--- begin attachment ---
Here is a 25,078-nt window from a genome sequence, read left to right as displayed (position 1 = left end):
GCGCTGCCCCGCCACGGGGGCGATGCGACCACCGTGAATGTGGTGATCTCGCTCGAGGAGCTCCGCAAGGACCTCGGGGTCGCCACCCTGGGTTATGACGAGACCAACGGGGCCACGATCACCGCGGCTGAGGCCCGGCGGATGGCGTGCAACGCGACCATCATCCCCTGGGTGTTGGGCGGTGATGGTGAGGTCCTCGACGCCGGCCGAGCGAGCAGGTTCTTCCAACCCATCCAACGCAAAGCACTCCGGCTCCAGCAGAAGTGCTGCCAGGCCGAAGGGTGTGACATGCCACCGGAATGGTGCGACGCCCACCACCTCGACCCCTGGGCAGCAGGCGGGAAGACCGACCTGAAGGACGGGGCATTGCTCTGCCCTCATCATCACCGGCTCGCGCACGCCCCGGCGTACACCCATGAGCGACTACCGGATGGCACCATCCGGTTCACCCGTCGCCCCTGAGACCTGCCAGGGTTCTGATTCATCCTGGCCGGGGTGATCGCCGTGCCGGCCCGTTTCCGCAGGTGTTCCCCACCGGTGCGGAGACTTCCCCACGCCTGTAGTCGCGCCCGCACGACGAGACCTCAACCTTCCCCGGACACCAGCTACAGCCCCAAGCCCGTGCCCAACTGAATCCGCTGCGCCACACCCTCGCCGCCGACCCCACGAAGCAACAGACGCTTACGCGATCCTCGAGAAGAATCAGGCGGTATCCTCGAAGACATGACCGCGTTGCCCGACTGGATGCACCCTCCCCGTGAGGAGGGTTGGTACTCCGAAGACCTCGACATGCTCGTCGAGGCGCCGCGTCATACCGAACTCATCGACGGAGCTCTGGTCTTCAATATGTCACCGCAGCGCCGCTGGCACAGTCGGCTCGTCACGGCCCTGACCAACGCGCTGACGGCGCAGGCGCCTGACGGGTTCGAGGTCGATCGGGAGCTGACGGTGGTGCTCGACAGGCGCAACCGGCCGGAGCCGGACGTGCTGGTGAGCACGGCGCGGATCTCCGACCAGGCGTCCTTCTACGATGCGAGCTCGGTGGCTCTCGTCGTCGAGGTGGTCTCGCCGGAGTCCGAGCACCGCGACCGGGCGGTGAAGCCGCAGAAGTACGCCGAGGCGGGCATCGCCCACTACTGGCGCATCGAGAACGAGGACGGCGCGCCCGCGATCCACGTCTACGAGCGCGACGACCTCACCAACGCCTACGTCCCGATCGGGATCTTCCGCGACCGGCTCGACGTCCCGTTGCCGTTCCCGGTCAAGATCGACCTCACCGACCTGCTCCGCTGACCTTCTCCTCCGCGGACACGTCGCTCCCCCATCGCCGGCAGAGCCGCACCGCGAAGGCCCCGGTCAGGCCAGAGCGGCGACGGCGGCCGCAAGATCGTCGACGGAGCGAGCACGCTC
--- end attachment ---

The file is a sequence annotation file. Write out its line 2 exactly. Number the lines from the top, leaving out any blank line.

GCGCTGCCCCGCCACGGGGGCGATGCGACCACCGTGAATGTGGTGATCTCGCTCGAGGAGCTCCGCAAGGACCTCGGGGTCGCCACCCTGGGTTATGACGAGACCAACGGGGCCACGATCACCGCGGCTGAGGCCCGGCGGATGGCGTGCAACGCGACCATCATCCCCTGGGTGTTGGGCGGTGATGGTGAGGTCCTCGACGCCGGCCGAGCGAGCAGGTTCTTCCAACCCATCCAACGCAAAGCACTCCGGCTCCAGCAGAAGTGCTGCCAGGCCGAAGGGTGTGACATGCCACCGGAATGGTGCGACGCCCACCACCTCGACCCCTGGGCAGCAGGCGGGAAGACCGACCTGAAGGACGGGGCATTGCTCTGCCCTCATCATCACCGGCTCGCGCACGCCCCGGCGTACACCCATGAGCGACTACCGGATGGCACCATCCGGTTCACCCGTCGCCCCTGAGACCTGCCAGGGTTCTGATTCATCCTGGCCGGGGTGATCGCCGTGCCGGCCCGTTTCCGCAGGTGTTCCCCACCGGTGCGGAGACTTCCCCACGCCTGTAGTCGCGCCCGCACGACGAGACCTCAACCTTCCCCGGACACCAGCTACAGCCCCAAGCCCGTGCCCAACTGAATCCGCTGCGCCACACCCTCGCCGCCGACCCCACGAAGCAACAGACGCTTACGCGATCCTCGAGAAGAATCAGGCGGTATCCTCGAAGACATGACCGCGTTGCCCGACTGGATGCACCCTCCCCGTGAGGAGGGTTGGTACTCCGAAGACCTCGACATGCTCGTCGAGGCGCCGCGTCATACCGAACTCATCGACGGAGCTCTGGTCTTCAATATGTCACCGCAGCGCCGCTGGCACAGTCGGCTCGTCACGGCCCTGACCAACGCGCTGACGGCGCAGGCGCCTGACGGGTTCGAGGTCGATCGGGAGCTGACGGTGGTGCTCGACAGGCGCAACCGGCCGGAGCCGGACGTGCTGGTGAGCACGGCGCGGATCTCCGACCAGGCGTCCTTCTACGATGCGAGCTCGGTGGCTCTCGTCGTCGAGGTGGTCTCGCCGGAGTCCGAGCACCGCGACCGGGCGGTGAAGCCGCAGAAGTACGCCGAGGCGGGCATCGCCCACTACTGGCGCATCGAGAACGAGGACGGCGCGCCCGCGATCCACGTCTACGAGCGCGACGACCTCACCAACGCCTACGTCCCGATCGGGATCTTCCGCGACCGGCTCGACGTCCCGTTGCCGTTCCCGGTCAAGATCGACCTCACCGACCTGCTCCGCTGACCTTCTCCTCCGCGGACACGTCGCTCCCCCATCGCCGGCAGAGCCGCACCGCGAAGGCCCCGGTCAGGCCAGAGCGGCGACGGCGGCCGCAAGATCGTCGACGGAGCGAGCACGCTC